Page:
Not Everyone Loves Dividends: Thus Guy’s Argument is Worth Hearing
We at YCharts write often and with verve, I believe, on the subject of dividends, both because our readers have shown a strong interest in the topic -- especially during this period of super-low interest rates, which have upended income investors – and because so much research suggests that strong companies that pay a rising dividend are, over time, excellent investments.
But there’s always room for another point of view, and William Baldwin, former editor and now a columnist at Forbes, has for some time been leading the anti-dividend, pro-buybacks team with smart and persuasive columns. His latest includes love-of-dividends in a list of Six Stupidest Economic Theories. Baldwin strongly prefers stock buybacks for tax and other reasons, and he’s worth a read on that, as well.
Of course, dividend paying and stock buybacks often go hand-in-hand, and essentially combining the percentage reduction in shares outstanding with the dividend yield results in something known as total yield, or, on YCharts, Net Payout Yield. Exxon’s (XOM), for instance, is about 7.7% and most of it’s made up of buybacks.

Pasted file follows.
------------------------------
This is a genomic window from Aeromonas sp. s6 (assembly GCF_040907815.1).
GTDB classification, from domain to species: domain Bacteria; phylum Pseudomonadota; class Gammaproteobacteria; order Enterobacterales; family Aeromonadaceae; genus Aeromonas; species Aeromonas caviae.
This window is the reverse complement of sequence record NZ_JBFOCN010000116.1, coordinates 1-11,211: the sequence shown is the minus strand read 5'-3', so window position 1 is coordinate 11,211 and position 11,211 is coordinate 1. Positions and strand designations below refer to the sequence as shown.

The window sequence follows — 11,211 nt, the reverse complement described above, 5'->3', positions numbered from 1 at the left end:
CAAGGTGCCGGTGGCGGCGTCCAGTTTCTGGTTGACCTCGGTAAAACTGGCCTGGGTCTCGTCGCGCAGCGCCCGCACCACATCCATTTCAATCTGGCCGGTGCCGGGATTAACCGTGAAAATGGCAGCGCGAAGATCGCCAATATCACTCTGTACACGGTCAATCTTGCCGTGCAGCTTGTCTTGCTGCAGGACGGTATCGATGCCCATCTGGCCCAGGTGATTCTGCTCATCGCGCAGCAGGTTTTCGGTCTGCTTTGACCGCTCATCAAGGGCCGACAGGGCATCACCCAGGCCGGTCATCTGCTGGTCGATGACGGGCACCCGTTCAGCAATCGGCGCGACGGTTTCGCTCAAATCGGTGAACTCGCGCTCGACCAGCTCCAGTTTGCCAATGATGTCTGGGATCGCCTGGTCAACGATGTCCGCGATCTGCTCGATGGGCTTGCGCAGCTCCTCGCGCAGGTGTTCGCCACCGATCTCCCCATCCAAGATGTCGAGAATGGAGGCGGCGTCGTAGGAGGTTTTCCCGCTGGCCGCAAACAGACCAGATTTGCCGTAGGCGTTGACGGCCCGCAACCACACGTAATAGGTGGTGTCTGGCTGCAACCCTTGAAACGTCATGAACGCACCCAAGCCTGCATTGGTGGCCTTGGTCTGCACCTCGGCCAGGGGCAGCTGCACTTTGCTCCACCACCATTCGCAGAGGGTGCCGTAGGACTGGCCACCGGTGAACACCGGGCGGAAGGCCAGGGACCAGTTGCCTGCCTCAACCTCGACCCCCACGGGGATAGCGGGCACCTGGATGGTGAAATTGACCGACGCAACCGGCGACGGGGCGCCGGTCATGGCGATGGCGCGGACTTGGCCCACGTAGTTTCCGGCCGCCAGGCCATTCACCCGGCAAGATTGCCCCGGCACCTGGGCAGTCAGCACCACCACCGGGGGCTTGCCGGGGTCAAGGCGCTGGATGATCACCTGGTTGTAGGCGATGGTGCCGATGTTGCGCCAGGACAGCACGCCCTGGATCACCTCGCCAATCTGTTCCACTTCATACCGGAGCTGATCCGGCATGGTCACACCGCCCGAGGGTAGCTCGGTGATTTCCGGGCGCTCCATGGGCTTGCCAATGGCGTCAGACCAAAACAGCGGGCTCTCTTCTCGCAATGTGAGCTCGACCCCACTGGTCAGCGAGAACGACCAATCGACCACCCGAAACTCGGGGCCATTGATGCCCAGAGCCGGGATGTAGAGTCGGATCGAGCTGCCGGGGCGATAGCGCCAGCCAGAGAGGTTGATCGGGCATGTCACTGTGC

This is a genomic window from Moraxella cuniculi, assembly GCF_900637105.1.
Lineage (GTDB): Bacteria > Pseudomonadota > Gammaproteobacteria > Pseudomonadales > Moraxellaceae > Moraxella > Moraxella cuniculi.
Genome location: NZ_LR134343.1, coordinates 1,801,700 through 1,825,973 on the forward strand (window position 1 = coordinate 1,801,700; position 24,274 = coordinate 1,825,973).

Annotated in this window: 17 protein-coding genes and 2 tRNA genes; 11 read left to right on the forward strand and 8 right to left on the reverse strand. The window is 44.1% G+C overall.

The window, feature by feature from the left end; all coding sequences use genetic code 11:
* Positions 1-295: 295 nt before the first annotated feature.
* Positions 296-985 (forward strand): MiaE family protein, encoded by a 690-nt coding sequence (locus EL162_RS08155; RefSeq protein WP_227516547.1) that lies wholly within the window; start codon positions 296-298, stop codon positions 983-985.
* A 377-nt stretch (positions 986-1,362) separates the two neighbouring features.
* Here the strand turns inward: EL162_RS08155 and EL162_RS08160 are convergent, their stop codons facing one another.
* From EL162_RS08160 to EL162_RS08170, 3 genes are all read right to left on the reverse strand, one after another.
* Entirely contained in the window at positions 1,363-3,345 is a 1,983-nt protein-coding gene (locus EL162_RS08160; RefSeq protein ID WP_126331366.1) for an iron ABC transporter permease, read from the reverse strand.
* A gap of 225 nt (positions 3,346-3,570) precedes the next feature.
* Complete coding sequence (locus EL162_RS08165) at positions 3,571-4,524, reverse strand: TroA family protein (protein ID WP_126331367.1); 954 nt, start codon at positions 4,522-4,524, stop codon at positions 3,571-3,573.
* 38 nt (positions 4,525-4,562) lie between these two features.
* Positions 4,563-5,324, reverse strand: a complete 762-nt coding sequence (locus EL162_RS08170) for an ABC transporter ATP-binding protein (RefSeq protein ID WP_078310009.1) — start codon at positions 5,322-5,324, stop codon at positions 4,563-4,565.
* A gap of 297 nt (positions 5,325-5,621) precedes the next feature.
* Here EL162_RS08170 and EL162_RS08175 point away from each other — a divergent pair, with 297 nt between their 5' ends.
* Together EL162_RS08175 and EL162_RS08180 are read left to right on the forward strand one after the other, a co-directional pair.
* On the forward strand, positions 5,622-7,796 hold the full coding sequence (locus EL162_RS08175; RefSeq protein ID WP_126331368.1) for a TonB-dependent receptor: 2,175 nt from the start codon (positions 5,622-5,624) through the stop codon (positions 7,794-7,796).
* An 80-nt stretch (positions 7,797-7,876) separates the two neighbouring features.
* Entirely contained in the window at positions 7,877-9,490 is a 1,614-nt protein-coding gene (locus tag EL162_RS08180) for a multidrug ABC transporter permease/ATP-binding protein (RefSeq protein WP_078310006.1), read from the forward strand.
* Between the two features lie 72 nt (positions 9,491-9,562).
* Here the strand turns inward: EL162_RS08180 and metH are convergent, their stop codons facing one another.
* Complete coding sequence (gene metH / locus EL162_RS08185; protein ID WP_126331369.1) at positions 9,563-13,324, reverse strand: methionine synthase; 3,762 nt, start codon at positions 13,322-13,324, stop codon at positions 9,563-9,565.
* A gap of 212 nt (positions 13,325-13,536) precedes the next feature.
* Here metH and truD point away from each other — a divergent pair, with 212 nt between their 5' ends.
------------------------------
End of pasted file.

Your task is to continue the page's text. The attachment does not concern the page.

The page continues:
If, after reading what Baldwin has to say, you still want dividend income, then YCharts has you covered. We recently completed a ten-part series on the S&P 500 Dividend Arisocrats (companies that have increased their payout annually for at least 25 years) with the highest rate of dividend growth.
We also published a primer on finding dividend stocks in 2013. We analyzed the combination of dividend growth and low volatility in producing stock market winners. And, in a partial tip-of-the-hat to Baldwin, we’ve written on total yield, or what the YCharts database calls Net Payout Yield.
Here’s a list of the S&P 500 using the YChart Stock Screener to rank them on Net Payout Yield.
Jeff Bailey, The Editor of YCharts, is a former reporter, editor and columnist at the Wall Street Journal and New York Times. He can be reached at firstname.lastname@example.org.